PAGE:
I’m deep into the second novel in Veronica Roth’s dystopian young adult series, Divergent, and the more I read, the more I see parallels with public speaking.
***SPOILER ALERT: The main premise of Divergent is about to be revealed.***
The Divergent novels (Divergent, Insurgent, and Allegiant) are set in a world that’s separated, Apartheid-style, into five “factions”:
- Candor train throughout their lives to detect and avoid telling lies. They’re blunt and insensitive, but you always know where you stand with them.
- Amity grow the food and maintain beauty in the Divergent world. They’re the kindest faction, but unable to tolerate people who aren’t all about peace and consensus.
- Abnegation strive to purge selfish or self-aggrandizing thoughts and actions from their hearts, minds, and souls. They’re admirable, but not much fun to be around.
- Erudite value knowledge and innovation. They’re brilliant but arrogant, and willing to do any amount of damage in pursuit of what they think are rational ends.
- Dauntless value courage, and routinely do things like jump off moving trains onto seven-story-high roofs. They’re passionate but impulsive, and tend to die young.
At first, when I picked up Roth’s series, I thought that her title referred to the five mutually-exclusive groups she created. But Divergent refers to a person who could potentially fit into several factions…
Like the Divergent teenagers in Roth’s series, we embody a wide range of qualities, from courage to kindness. And as public speakers, we can choose to lead with one or another of those qualities at any given moment.
As Public Speakers, We’re All Divergent
Every time you speak to an audience — from a podium, or in a meeting, at a networking event or< a href=”http://speakupforsuccess.com/interview-like-yourself” target=”_blank”> job interview, etc. — you’re making the same choices that the heroine of Divergent,Tris Prior, constantly faces. At some level, you’re asking,
What values am I trying to uphold, as I speak to this audience? And what strategies will help me reach my goals while staying true to those values?
The answers to these questions can lead to very different styles of speechmaking. Imagine, for instance, that you’re a VP of Sales and that your job is to tell the men and women of your sales force that half of them are about to be laid off.
- As a fan of candor, you’ll just state the truth: “The company’s losing money, we can’t afford to pay all of your salaries.”
- An amity adherent would take an upbeat, cooperative view, saying, “Those of you in the bottom half, performance-wise, are clearly in the wrong place. We’ll help you find a job where you can succeed.”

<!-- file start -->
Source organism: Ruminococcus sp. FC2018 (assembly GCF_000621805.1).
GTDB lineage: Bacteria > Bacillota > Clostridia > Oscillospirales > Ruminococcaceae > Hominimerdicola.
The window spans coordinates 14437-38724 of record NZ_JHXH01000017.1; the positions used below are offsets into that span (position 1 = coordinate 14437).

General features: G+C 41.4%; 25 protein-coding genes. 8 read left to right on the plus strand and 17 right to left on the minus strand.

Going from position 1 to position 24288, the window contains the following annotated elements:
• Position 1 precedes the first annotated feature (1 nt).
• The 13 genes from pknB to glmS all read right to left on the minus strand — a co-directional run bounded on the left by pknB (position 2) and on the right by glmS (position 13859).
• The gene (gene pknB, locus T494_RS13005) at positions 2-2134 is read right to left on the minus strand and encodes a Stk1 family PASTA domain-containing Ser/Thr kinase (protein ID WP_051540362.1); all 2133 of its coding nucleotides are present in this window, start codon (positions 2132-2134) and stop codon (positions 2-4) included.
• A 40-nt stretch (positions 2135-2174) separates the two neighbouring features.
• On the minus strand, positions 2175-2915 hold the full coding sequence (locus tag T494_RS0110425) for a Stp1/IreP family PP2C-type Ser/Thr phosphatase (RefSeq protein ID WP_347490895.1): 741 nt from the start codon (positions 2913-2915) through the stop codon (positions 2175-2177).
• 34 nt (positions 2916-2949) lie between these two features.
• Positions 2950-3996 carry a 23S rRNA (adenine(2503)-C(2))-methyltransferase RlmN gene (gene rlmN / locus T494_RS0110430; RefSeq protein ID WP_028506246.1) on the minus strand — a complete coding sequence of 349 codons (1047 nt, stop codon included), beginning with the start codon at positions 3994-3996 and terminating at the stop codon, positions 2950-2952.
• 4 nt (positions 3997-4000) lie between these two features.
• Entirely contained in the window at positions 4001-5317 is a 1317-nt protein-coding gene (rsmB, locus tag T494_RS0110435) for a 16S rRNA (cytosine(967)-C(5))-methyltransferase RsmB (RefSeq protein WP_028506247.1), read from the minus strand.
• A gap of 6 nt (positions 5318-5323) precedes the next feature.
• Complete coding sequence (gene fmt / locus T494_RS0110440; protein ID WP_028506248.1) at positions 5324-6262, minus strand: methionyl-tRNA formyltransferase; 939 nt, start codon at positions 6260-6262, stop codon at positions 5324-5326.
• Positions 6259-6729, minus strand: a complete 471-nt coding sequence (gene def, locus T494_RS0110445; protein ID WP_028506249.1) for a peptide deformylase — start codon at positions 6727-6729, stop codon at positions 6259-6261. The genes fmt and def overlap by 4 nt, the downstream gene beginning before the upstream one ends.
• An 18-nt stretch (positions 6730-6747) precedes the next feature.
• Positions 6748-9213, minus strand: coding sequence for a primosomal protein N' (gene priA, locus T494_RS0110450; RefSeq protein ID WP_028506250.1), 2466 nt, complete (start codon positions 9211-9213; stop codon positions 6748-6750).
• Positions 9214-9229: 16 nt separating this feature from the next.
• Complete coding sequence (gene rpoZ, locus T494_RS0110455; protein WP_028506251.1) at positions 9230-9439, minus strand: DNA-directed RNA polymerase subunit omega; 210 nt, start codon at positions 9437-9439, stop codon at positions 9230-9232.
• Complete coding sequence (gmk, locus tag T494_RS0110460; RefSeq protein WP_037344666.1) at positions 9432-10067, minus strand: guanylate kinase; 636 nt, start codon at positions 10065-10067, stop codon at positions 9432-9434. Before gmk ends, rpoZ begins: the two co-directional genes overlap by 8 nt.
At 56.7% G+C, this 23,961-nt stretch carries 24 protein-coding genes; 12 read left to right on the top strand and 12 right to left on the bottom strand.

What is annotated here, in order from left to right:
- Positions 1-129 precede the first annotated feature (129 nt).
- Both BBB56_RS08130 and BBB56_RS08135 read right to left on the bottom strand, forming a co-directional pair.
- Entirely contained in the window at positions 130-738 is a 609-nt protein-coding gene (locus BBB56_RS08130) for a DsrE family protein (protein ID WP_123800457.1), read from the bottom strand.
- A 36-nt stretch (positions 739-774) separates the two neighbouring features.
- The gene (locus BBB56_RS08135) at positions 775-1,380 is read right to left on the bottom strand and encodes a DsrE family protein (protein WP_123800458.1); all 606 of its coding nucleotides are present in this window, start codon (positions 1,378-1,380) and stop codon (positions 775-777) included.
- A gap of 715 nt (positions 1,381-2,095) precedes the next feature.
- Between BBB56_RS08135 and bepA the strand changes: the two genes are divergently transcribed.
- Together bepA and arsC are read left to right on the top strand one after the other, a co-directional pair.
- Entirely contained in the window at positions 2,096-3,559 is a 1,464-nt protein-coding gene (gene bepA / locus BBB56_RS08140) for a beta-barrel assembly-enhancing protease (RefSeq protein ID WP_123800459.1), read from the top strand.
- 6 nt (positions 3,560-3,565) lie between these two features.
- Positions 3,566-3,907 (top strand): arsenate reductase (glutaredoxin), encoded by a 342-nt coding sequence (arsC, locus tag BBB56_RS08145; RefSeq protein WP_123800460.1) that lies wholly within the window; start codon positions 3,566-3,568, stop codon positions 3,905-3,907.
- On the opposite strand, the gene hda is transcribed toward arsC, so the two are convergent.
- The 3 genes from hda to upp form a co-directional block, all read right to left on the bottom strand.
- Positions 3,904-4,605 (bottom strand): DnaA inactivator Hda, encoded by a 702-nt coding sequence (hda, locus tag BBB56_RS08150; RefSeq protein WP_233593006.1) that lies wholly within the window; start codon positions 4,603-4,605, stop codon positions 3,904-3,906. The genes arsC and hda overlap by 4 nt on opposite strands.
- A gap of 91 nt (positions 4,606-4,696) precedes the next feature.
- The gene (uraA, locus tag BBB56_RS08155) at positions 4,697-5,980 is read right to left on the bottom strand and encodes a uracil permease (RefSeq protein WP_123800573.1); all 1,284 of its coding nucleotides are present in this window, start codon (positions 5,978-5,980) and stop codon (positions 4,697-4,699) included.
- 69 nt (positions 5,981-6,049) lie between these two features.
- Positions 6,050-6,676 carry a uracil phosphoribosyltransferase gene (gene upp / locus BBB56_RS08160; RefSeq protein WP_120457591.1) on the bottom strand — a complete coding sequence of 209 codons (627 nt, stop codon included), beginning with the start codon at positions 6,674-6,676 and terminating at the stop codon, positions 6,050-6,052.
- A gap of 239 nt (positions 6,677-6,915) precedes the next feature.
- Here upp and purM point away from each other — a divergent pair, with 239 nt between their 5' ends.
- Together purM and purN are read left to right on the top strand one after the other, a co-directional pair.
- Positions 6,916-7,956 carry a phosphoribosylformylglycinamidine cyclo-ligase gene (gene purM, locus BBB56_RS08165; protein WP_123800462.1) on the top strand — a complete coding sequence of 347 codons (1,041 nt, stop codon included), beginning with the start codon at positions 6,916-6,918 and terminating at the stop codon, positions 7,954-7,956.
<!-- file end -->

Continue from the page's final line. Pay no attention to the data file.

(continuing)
- Believers in abnegation (selflessness) might say, “The survival of this company is more important than any single person’s job, so take comfort in knowing that your sacrifice is for the greater good.”
- An erudite person will be eager to observe and gather data about individual reactions to being fired, so long exit interviews will be scheduled for after this announcement.
- And the action-oriented dauntless might decide to just skip the speech and either shove folks out the door or shoot them.
Bring Divergent Skills to Your Public Speaking
Aside from the unlikely scenario above, what can we as public speakers learn from Divergent qualities? Here are some thoughts:
- Your most powerful tool as a public speaker is CANDOR. Being candid with an audience means that you don’t say things that aren’t true — but it also means bringing “truth” (reality) to the way you address them. So put down the shield of authority or rank or expertise, and speak to your audience on a person-to-person level. They will appreciate your directness, and be more inclined to credit your ideas.
- AMITY (friendliness) should be a default setting for communicators. Try showing your good will toward the audience by smiling sometimes, even if your topic is serious. Having a pleasant look on your face doesn’t make you weak or phony; it just makes you friendly and —as with candor — puts you on an equal footing with your listeners.
- A little ABNEGATION (selflessness) can help you overcome shyness, reticence, or fear of public speaking, because public speaking isn’t primarily about you; it’s about helping your audience connect with useful ideas. But don’t take “selflessness” to the point of thinking, “I’m not important,” or “Why should they want to listen to a nobody like me?” That’s definitely going too far!
- Being ERUDITE (knowledgeable) is a good thing for any public speaker, as long as you remember that the point is not conveying knowledge for its own sake. Unless you’re teaching a college course, the point of sharing knowledge is to give your audience information and insights that they can use in some important way. When you offer what you know in this spirit, people will gladly pay attention.
- Finally, DAUNTLESSNESS (courage). Even experienced and well-prepared speakers have moments of fear, confusion, anxiety, or self-doubt. If you feel those things, take a tip from the Dauntless faction in Divergent: Tell yourself to be brave, and then just keep going. The feelings should fade quickly, and your audience will never even notice.
All of these qualities can help you become a better public speaker — and best of all, you don’t have to join a dystopian “faction” to claim them and put them to work!